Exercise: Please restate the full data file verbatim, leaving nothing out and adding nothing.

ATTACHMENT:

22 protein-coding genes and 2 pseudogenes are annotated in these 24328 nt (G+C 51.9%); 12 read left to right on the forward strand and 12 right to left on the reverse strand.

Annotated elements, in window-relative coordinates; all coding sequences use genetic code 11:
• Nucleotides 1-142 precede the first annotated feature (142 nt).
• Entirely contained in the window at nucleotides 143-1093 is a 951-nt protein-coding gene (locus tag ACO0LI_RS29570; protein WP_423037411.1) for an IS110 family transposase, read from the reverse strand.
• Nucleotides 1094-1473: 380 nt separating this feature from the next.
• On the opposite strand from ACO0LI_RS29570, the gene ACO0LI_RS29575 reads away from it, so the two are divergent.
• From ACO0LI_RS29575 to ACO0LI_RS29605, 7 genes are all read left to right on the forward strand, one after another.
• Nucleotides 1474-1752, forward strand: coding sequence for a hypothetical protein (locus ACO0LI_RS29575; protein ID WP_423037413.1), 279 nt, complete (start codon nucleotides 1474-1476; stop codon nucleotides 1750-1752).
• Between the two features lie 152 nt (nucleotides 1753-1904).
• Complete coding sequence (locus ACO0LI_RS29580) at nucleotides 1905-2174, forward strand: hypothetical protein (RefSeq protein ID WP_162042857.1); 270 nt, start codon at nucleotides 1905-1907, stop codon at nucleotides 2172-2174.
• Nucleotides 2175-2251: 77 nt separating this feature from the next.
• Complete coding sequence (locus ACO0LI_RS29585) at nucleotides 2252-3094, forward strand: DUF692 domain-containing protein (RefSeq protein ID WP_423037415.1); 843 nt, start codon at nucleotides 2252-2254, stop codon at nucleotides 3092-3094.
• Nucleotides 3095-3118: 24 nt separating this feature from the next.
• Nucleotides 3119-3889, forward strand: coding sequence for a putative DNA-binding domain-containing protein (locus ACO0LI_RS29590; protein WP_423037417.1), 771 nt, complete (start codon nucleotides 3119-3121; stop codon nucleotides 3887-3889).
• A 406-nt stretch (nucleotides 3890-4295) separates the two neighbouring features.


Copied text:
22 protein-coding genes and 2 pseudogenes are annotated in these 24328 nt (G+C 51.9%); 12 read left to right on the forward strand and 12 right to left on the reverse strand.

Annotated elements, in window-relative coordinates; all coding sequences use genetic code 11:
• Nucleotides 1-142 precede the first annotated feature (142 nt).
• Entirely contained in the window at nucleotides 143-1093 is a 951-nt protein-coding gene (locus tag ACO0LI_RS29570; protein WP_423037411.1) for an IS110 family transposase, read from the reverse strand.
• Nucleotides 1094-1473: 380 nt separating this feature from the next.
• On the opposite strand from ACO0LI_RS29570, the gene ACO0LI_RS29575 reads away from it, so the two are divergent.
• From ACO0LI_RS29575 to ACO0LI_RS29605, 7 genes are all read left to right on the forward strand, one after another.
• Nucleotides 1474-1752, forward strand: coding sequence for a hypothetical protein (locus ACO0LI_RS29575; protein ID WP_423037413.1), 279 nt, complete (start codon nucleotides 1474-1476; stop codon nucleotides 1750-1752).
• Between the two features lie 152 nt (nucleotides 1753-1904).
• Complete coding sequence (locus ACO0LI_RS29580) at nucleotides 1905-2174, forward strand: hypothetical protein (RefSeq protein ID WP_162042857.1); 270 nt, start codon at nucleotides 1905-1907, stop codon at nucleotides 2172-2174.
• Nucleotides 2175-2251: 77 nt separating this feature from the next.
• Complete coding sequence (locus ACO0LI_RS29585) at nucleotides 2252-3094, forward strand: DUF692 domain-containing protein (RefSeq protein ID WP_423037415.1); 843 nt, start codon at nucleotides 2252-2254, stop codon at nucleotides 3092-3094.
• Nucleotides 3095-3118: 24 nt separating this feature from the next.
• Nucleotides 3119-3889, forward strand: coding sequence for a putative DNA-binding domain-containing protein (locus ACO0LI_RS29590; protein WP_423037417.1), 771 nt, complete (start codon nucleotides 3119-3121; stop codon nucleotides 3887-3889).
• A 406-nt stretch (nucleotides 3890-4295) separates the two neighbouring features.